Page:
"And when the seven thunders had uttered their voices, I was about to write: and I heard a voice from heaven saying unto me, Seal up those things which the seven thunders uttered, and write them not." --REVELATIONS, x, 4.
That raft we rigged up, under the water, Was just the item: when he walked, With his robes blowing, dark against the sky, It was as though the unsubstantial waves held up His slender and inviolate feet. The gulls flew over, Dropping, crying alone; thin ragged lengths of cloud Drifted in bars across the sun. There on the shore The crowd's response was instantaneous. He Handled it well, I thought--the gait, the tilt of the head, just right. Long streaks of light were blinding on the waves. And then we knew our work well worth the time: The days of sawing, fitting, all those nails, The tiresome rehearsals, considerations of execution. But if you want a miracle, you have to work for it, Lay your plans carefully and keep one jump Ahead of the crowd. To report a miracle Is a pleasure unalloyed; but staging one requires Tact, imagination, a special knack for the job Not everyone possesses. A miracle, in fact, means work. --And now there are those who have come saying That miracles were not what we were after. But what else Is there? What other hope does life hold out But the miraculous, the skilled and patient Execution, the teamwork, all the pain and worry every miracle involves?
Visionaries tossing in their beds, haunted and racked By questions of Messiahship and eschatology, Are like the mist rising at nightfall, and come, Perhaps to even less. Grave supernaturalists, devoted worshippers Experience the ecstasy (such as it is), but not Our ecstasy. It was our making. Yet sometimes When the torrent of that time Comes pouring back, I wonder at our courage And our enterprise. It was as though the world Had been one darkening, abandoned hall Where rows of unlit candles stood; and we Not out of love, so much, or hope, or even worship, but Out of the fear of death, came with our lights And watched the candles, one by one, take fire, flames Against the long night of our fear. We thought That we could never die. Now I am less convinced. --The traveller on the plain makes out the mountains At a distance; then he loses sight. His way Winds through the valleys; then, at a sudden turning of a path, The peaks stand nakedly before him: they are something else Than what he saw below. I think now of the raft (For me, somehow, the summit of the whole experience) And all the expectations of that day, but also of the cave We stocked with bread, the secret meetings In the hills, the fake assassins hired for the last pursuit, The careful staging of the cures, the bribed officials, The angels' garments, tailored faultlessly, The medicines administered behind the stone, That ultimate cloud, so perfect, and so opportune. Who managed all that blood I never knew.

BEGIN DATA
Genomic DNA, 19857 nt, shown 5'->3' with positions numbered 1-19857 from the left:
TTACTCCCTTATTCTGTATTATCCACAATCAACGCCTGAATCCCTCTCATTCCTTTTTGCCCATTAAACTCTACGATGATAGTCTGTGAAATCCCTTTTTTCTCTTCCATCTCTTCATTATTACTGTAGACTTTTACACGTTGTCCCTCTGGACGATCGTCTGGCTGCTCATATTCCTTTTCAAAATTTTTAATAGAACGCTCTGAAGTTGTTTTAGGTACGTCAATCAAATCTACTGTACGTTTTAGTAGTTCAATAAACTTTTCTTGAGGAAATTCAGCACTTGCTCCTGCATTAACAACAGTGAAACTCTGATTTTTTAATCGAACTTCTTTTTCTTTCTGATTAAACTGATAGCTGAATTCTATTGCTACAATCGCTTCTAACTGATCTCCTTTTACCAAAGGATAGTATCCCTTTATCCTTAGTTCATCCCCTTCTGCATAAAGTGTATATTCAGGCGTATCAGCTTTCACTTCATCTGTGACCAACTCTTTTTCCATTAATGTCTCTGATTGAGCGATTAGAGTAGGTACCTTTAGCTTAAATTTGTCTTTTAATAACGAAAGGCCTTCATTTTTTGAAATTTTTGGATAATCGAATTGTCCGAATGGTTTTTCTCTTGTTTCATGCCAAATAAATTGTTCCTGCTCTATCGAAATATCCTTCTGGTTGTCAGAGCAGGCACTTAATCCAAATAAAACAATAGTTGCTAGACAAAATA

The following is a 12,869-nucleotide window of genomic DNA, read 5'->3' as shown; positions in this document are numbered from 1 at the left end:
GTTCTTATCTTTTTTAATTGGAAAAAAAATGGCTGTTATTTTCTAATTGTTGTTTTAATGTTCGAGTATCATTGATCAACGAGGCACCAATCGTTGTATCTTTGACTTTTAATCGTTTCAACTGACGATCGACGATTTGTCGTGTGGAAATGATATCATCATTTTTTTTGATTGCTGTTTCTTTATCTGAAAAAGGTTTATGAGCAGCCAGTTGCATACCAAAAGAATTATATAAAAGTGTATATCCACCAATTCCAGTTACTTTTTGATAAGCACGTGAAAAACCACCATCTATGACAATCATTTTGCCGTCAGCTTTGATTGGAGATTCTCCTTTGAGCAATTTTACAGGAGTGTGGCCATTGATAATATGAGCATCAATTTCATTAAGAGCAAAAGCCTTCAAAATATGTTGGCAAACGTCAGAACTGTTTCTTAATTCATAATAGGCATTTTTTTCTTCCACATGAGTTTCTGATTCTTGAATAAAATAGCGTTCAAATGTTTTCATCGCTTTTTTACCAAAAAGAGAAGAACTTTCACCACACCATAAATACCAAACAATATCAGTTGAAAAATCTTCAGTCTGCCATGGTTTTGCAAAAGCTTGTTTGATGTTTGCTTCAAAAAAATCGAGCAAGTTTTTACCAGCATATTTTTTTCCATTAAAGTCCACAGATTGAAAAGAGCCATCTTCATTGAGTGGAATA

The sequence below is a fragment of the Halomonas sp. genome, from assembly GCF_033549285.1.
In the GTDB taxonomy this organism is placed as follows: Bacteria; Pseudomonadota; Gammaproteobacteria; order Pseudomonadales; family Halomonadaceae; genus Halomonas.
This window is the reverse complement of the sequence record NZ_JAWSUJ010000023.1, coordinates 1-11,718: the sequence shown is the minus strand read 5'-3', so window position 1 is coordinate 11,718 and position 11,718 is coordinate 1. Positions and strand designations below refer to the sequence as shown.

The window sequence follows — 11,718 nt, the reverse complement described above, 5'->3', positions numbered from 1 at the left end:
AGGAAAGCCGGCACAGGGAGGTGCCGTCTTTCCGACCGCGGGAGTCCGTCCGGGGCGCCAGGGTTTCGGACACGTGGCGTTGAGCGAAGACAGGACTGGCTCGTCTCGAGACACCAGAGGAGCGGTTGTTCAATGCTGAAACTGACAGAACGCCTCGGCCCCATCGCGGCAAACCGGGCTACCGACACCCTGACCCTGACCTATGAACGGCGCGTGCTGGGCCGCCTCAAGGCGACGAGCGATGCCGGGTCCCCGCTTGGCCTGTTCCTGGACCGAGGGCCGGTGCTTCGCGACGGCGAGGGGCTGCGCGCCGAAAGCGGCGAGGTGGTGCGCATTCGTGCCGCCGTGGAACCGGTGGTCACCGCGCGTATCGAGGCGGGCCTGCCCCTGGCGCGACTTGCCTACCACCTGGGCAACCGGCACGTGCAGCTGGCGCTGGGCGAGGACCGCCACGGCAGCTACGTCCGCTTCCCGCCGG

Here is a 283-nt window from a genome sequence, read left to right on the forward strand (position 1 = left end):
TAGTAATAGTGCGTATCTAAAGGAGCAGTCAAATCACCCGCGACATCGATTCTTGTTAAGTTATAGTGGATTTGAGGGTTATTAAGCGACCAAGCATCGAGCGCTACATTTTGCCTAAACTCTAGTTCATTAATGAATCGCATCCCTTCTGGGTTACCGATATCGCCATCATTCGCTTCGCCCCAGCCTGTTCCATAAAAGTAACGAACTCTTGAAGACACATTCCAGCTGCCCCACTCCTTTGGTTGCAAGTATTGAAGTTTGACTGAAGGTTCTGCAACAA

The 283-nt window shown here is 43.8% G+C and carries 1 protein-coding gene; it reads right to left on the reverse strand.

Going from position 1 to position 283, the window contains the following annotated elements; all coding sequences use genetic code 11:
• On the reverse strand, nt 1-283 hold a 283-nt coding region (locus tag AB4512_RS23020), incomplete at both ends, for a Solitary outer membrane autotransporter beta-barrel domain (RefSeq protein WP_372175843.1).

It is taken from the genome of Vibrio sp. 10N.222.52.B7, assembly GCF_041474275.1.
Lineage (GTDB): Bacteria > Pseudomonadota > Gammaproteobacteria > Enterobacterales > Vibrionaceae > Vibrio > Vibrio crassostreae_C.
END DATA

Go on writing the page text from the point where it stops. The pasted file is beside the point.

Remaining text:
The days get longer. It was a long time ago. And I have come to that point in the turning of the path Where peaks are infinite--horn-shaped and scaly, choked with
thorns. But even here, I know our work was worth the cost. What we have brought to pass, no one can take away. Life offers up no miracles, unfortunately, and needs assistance. Nothing will be the same as once it was, I tell myself.--It's dark here on the peak, and keeps on getting darker. It seems I am experiencing a kind of ecstasy. Was it sunlight on the waves that day? The night comes down. And now the water seems remote, unreal, and perhaps it is.